“Some people die at 25 and aren’t buried until 75.” ~ Benjamin Franklin.

In the early summer of 1976, my life was as any 7-year-old kid’s life should be – fun, making new adventures, and looking forward to a long, glorious school holiday.

Then, in the space of nine weeks, that world came tumbling down.

I lost both my grandfathers and my step-dad – one grandfather and my step-dad to cancer, my other grandfather to natural causes.

While that was undoubtedly traumatic, it was the loss of my schoolfriend, Corinne, that hit me the hardest.

She died of an asthma attack during the summer holidays. One minute she was outside playing with her friends, the next she was gone. When I found out, it broke me.

I’d later compartmentalize that her death hit me hardest because I knew my grandad and step-dad were dying, and my other grandad died simply of old age, so I was “expecting” their deaths.

Corinne, though, was the same age as me – a child, enjoying the summer holiday. Kids don’t die (or, at least I didn’t think they did).

The summer of ’76 was a cruel awakening for me on that front.

The Loss of Innocence and the Recognition of Mortality

I was reminded of that summer by recent conversations with my son, Ewan, who turns seven in May.

Both he and his 5-year-old sister, Salem, are beginning to see little pieces of “the death puzzle”, either through shows or movies we watch, or characters in video games we play together (Brothers being a prime example).

One evening, a couple of weeks ago, Ewan and I were sitting at the table colouring, and he came straight out and asked,

Daddy, what’s going to happen to me and Salem when you and mommy die?

This caught me completely off-guard, and for a moment I really didn’t know what to say. Then, I put my pencil down and looked at Ewan, and we started talking.

I asked him if he thought we were going to die soon, to which he replied he didn’t think so.

I then asked him why he thought both mommy and I would die at the same time, leaving him and his sister all alone. He replied he didn’t think we would, but we might.

After a few more questions, during which he thought I’d die first because I’m older, I kind of had an idea on what to say and replied with this.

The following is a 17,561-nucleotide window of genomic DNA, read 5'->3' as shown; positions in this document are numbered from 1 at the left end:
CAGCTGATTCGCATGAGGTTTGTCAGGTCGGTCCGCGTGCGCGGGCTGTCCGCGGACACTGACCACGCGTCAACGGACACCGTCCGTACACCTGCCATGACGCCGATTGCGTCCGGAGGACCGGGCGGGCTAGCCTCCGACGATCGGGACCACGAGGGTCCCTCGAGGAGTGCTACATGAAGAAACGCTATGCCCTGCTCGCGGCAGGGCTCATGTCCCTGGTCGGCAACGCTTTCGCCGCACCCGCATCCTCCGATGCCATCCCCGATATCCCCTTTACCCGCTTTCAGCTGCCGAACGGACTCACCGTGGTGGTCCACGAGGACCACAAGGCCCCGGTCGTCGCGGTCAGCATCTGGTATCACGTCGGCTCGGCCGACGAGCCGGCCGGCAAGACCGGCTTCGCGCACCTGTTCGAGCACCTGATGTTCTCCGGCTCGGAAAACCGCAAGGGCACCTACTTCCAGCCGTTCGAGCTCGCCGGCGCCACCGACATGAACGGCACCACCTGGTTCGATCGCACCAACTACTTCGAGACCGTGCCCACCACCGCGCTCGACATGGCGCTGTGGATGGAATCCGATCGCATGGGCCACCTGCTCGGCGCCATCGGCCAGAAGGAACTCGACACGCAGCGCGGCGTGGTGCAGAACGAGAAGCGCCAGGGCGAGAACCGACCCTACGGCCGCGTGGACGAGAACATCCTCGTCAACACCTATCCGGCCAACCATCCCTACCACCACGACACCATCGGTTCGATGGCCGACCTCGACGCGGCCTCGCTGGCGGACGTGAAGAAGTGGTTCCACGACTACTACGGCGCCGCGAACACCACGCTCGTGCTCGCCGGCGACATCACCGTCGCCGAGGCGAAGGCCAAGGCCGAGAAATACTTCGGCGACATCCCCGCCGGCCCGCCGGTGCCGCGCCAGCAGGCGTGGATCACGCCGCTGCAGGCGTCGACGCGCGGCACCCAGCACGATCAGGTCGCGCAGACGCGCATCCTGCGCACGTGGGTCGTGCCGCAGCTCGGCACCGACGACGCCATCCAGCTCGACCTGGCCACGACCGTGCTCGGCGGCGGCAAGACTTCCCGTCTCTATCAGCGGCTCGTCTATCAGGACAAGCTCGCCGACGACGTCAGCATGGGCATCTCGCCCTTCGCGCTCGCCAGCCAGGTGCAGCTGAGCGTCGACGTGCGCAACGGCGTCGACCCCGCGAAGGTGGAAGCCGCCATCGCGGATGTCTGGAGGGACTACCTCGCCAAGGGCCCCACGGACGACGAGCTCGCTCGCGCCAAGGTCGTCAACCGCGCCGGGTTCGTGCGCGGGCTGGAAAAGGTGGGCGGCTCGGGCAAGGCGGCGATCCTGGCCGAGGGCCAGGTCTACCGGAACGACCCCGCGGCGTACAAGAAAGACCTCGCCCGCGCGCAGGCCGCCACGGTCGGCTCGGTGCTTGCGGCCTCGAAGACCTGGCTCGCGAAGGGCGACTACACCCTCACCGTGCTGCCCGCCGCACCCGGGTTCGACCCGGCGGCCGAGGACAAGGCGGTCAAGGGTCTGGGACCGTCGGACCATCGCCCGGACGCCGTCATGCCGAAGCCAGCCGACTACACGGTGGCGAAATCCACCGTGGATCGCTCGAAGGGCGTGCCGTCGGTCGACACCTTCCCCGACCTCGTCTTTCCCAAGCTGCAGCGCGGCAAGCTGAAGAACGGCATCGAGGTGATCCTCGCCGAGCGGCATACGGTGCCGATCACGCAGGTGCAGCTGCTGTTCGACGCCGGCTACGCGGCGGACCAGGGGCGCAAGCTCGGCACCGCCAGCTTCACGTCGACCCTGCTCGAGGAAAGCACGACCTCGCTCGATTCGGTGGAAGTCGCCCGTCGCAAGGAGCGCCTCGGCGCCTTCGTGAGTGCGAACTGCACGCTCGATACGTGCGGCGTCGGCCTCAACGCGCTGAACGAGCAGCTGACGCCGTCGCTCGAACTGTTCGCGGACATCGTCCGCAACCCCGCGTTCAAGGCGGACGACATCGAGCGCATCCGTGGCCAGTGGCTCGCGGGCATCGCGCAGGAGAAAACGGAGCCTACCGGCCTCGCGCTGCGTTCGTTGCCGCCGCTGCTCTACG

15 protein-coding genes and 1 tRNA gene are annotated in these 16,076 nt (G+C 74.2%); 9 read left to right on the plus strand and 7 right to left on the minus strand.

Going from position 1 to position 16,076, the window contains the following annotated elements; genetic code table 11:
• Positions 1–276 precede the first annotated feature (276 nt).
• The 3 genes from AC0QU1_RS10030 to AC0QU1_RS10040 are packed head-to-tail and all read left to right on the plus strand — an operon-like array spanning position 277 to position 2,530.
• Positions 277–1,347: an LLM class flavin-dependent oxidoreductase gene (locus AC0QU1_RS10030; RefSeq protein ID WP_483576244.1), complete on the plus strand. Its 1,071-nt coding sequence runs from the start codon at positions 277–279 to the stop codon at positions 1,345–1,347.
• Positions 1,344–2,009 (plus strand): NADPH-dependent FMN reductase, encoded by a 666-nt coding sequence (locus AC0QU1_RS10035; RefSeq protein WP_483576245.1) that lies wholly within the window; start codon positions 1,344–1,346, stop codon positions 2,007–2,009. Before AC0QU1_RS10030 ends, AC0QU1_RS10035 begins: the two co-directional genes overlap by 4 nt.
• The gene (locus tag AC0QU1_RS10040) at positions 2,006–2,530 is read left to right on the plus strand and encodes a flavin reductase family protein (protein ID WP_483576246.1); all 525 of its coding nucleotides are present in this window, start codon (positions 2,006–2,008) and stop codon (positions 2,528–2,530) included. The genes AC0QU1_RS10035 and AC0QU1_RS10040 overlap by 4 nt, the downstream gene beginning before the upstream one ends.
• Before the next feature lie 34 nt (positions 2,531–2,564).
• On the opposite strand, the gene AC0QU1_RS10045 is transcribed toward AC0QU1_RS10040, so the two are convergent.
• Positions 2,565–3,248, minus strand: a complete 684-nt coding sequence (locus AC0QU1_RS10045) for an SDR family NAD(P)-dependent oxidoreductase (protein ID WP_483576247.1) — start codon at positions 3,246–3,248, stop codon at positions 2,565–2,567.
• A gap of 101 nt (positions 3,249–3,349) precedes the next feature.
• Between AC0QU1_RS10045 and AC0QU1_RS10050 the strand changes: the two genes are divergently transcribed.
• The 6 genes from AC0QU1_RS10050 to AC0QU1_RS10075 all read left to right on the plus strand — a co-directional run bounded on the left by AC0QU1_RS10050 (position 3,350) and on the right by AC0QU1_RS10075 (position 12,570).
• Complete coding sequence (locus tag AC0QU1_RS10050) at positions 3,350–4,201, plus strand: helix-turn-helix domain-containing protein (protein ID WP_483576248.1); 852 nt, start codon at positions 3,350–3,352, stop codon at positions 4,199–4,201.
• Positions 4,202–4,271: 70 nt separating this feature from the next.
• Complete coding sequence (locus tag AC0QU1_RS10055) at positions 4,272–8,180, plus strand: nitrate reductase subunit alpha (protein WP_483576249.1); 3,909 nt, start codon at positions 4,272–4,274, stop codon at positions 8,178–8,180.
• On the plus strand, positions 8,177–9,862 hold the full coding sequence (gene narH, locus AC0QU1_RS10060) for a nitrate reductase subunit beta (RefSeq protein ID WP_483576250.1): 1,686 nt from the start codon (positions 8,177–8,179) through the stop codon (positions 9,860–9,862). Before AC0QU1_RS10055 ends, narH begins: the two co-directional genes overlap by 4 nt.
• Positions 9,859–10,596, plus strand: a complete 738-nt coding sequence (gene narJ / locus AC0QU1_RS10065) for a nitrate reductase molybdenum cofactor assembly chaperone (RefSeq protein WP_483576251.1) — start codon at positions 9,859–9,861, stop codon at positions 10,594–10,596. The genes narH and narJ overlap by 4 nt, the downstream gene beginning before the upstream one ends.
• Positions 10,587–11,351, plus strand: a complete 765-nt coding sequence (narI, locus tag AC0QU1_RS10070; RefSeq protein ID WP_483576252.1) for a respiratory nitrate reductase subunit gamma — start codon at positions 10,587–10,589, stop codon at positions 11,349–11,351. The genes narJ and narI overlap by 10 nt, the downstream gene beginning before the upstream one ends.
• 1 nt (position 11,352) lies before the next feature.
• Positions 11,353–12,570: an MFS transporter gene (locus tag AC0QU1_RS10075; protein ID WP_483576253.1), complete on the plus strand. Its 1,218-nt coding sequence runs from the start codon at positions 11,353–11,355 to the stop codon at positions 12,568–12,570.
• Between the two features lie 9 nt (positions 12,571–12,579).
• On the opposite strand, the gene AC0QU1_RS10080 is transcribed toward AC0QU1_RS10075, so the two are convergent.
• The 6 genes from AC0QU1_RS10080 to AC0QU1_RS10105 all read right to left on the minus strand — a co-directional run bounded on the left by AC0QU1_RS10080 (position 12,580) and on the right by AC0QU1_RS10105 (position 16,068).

We know people die. We know some die before others, while some live longer than others. But I promise you, while I’m alive I’ll do my best to stay alive a long time, so that when I do die, you’ll have your own children to keep you company and happy.

This seemed to placate him, and we went back to colouring, and the death question hasn’t come up since.

As we coloured together, I was happy that we seemed to have passed that particular question okay, but I was also sad.

Ewan’s growing acknowledgment of death was, to me, a sign of his innocent outlook on the world beginning to change, and that he knew that the life he has now won’t always be the same life ahead.

Accepting the Future, Living the Now

However, as much as the conversation left me somewhat sad, it also made me recommit to leading a deliberate life where every moment counts.

Today, I feel healthy (if not quite the fighting weight of my younger days) and I feel good about life and where we’re at in it. I have a home full of love and a circle of friends for whom I truly care.

But that wasn’t always the case, and it could slip away at any moment.

Hearing my son worry about his mother and father dying, and leaving him and his sister all alone was a jarring experience. But it’s one that can’t – and shouldn’t – be brushed aside as something away in the future.

My promise to Ewan, about living for as long as I can, is one I intend to keep. If I do, wonderful – if I don’t… well, hopefully, I get the chance to prepare Ewan and Salem for that inevitability, and remove some of the fear and unknown.

While I am here, though, the goal is simple and can be summed up in three words – love, life, live.

  • Show those around you how much they mean to you, and love without conditions,
  • Appreciate life is a borrowed time, and spend that time well,
  • Live intentionally, and live it with those that make it count.

If those three words can be experienced as much as possible, then hopefully that will make for a lifetime of memories that more than outlive the passing of the physical when it arrives.

Which, at the end of the day, is all any of us can ever ask for.

A version of this post first appeared on dannybrown.me.

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